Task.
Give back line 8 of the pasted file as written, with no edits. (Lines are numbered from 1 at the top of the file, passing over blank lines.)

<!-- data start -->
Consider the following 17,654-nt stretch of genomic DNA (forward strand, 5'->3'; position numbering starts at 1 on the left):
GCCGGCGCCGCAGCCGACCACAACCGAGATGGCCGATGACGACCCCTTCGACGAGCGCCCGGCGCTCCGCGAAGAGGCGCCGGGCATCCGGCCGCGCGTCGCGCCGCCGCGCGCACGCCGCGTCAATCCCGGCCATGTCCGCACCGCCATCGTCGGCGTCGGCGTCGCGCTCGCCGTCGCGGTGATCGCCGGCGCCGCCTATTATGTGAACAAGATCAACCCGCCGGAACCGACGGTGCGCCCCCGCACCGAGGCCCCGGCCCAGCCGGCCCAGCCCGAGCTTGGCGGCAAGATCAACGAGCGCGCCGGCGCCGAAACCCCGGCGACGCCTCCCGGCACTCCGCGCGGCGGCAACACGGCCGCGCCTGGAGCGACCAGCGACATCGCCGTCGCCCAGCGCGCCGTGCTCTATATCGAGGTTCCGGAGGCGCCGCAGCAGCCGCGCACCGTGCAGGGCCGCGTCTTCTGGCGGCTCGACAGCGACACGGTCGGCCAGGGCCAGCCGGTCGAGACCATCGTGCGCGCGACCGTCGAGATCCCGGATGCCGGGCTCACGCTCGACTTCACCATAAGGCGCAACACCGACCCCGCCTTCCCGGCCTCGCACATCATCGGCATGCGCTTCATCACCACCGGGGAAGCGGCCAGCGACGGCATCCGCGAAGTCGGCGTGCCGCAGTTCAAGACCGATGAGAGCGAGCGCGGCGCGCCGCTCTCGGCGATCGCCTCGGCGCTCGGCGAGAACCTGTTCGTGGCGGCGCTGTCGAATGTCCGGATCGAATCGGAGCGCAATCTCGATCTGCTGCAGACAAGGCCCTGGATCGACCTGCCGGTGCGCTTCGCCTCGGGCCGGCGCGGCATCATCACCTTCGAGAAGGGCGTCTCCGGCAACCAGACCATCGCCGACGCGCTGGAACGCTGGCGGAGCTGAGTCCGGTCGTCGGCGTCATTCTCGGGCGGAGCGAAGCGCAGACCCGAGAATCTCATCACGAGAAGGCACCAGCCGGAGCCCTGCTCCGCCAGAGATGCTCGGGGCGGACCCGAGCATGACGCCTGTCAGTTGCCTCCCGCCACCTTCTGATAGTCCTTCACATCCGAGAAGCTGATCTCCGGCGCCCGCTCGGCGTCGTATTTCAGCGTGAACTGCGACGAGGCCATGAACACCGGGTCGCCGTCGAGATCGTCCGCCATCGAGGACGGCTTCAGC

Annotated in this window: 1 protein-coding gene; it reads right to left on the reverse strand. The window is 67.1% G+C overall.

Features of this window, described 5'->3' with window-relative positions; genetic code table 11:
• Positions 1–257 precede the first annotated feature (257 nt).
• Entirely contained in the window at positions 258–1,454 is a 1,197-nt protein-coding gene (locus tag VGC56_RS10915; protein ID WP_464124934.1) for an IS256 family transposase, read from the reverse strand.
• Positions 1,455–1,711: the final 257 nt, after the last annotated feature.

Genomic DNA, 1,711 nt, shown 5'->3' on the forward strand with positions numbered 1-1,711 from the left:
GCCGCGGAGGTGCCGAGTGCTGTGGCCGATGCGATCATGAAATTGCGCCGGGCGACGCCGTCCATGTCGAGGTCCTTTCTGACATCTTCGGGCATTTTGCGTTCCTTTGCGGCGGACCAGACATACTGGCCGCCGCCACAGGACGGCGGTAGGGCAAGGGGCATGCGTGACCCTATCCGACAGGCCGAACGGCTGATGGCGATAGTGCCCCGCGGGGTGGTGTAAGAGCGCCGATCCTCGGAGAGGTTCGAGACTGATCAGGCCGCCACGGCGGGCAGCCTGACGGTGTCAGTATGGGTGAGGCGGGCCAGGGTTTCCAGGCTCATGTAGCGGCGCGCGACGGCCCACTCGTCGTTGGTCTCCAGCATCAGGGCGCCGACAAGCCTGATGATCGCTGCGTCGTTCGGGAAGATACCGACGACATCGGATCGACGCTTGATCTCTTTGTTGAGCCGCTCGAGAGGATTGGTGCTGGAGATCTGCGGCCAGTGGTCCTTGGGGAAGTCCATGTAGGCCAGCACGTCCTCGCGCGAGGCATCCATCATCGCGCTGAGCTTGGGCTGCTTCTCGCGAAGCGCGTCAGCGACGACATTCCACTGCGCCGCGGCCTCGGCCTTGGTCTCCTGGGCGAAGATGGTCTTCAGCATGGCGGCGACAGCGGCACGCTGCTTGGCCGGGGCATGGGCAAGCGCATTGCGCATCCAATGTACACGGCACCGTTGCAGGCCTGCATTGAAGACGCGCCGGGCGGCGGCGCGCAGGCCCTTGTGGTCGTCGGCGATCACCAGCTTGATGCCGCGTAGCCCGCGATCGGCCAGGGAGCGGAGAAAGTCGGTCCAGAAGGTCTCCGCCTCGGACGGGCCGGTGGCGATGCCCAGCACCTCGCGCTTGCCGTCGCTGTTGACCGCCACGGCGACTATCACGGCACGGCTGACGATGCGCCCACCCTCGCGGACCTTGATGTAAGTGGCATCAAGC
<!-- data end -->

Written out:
Genomic DNA, 1,711 nt, shown 5'->3' on the forward strand with positions numbered 1-1,711 from the left: